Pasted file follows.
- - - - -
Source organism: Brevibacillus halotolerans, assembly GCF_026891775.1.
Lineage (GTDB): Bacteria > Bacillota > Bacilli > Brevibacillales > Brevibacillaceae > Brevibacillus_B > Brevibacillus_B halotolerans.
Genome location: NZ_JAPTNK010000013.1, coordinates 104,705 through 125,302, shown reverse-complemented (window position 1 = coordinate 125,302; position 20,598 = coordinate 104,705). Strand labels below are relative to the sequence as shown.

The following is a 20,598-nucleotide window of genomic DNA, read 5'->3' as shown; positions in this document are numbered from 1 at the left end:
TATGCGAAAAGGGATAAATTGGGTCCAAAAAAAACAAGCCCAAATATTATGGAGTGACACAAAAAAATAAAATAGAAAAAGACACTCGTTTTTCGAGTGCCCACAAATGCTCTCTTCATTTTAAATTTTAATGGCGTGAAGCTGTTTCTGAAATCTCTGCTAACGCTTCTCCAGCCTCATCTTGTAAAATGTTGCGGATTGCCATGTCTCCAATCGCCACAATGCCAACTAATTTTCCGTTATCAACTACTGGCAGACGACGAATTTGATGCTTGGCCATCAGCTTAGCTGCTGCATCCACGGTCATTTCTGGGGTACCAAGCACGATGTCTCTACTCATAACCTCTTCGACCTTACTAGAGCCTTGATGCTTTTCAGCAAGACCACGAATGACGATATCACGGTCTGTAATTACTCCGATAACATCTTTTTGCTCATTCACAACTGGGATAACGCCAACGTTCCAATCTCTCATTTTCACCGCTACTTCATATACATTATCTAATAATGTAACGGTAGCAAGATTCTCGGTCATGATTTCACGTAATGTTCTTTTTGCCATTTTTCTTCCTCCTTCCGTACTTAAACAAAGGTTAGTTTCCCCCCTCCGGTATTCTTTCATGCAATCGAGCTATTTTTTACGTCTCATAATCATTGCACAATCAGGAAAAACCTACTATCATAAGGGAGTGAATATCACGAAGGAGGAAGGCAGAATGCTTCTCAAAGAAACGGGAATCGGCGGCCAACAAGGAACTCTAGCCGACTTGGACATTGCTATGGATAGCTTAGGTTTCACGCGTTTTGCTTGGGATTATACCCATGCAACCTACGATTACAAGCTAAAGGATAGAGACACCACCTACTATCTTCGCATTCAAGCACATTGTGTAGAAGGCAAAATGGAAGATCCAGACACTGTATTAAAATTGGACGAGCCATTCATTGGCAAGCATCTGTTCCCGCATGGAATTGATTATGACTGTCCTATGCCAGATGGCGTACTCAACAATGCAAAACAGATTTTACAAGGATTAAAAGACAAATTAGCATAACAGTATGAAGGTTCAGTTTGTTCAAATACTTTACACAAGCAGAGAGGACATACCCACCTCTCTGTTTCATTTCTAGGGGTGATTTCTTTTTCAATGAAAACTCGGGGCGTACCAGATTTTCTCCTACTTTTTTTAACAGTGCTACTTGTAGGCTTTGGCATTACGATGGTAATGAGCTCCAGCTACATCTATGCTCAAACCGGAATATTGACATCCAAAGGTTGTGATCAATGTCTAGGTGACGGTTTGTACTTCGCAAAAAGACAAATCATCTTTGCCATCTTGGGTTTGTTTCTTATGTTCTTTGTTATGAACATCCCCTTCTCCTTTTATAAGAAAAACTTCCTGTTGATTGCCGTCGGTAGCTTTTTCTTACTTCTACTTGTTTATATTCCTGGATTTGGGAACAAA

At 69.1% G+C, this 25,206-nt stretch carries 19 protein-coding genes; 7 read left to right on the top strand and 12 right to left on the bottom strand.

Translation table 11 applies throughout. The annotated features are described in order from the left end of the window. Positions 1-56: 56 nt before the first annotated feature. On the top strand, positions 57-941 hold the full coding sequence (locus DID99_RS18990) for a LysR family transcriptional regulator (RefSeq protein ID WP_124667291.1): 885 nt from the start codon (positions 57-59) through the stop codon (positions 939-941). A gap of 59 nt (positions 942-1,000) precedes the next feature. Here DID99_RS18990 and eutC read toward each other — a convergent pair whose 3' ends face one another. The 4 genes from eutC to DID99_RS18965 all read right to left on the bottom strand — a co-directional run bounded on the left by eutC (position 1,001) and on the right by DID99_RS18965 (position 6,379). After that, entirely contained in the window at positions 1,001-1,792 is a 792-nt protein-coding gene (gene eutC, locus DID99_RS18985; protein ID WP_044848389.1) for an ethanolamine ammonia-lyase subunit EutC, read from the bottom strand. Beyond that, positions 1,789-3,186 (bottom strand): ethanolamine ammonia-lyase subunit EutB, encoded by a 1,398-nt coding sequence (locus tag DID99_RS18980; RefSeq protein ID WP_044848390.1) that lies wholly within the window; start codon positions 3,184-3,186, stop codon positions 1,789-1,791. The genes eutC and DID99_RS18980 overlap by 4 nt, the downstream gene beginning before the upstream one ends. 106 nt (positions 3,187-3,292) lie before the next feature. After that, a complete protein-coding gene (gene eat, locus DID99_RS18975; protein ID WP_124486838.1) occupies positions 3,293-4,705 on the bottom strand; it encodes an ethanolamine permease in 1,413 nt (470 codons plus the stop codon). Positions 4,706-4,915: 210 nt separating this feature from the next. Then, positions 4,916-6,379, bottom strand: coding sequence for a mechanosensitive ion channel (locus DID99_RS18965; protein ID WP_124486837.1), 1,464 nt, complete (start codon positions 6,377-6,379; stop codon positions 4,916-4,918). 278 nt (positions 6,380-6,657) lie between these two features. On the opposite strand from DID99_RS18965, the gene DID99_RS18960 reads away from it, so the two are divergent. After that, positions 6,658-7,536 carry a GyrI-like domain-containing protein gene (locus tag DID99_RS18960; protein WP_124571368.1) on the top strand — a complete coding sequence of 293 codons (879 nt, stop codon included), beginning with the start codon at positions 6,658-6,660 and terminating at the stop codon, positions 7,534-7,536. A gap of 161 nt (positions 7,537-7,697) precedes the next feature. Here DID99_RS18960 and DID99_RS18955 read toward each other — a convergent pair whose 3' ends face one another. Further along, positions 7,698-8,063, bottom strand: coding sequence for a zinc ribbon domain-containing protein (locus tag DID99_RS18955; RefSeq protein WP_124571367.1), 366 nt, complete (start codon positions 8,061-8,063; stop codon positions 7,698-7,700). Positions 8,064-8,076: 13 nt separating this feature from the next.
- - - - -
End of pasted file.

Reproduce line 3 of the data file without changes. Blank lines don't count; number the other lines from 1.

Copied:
Genome location: NZ_JAPTNK010000013.1, coordinates 104,705 through 125,302, shown reverse-complemented (window position 1 = coordinate 125,302; position 20,598 = coordinate 104,705). Strand labels below are relative to the sequence as shown.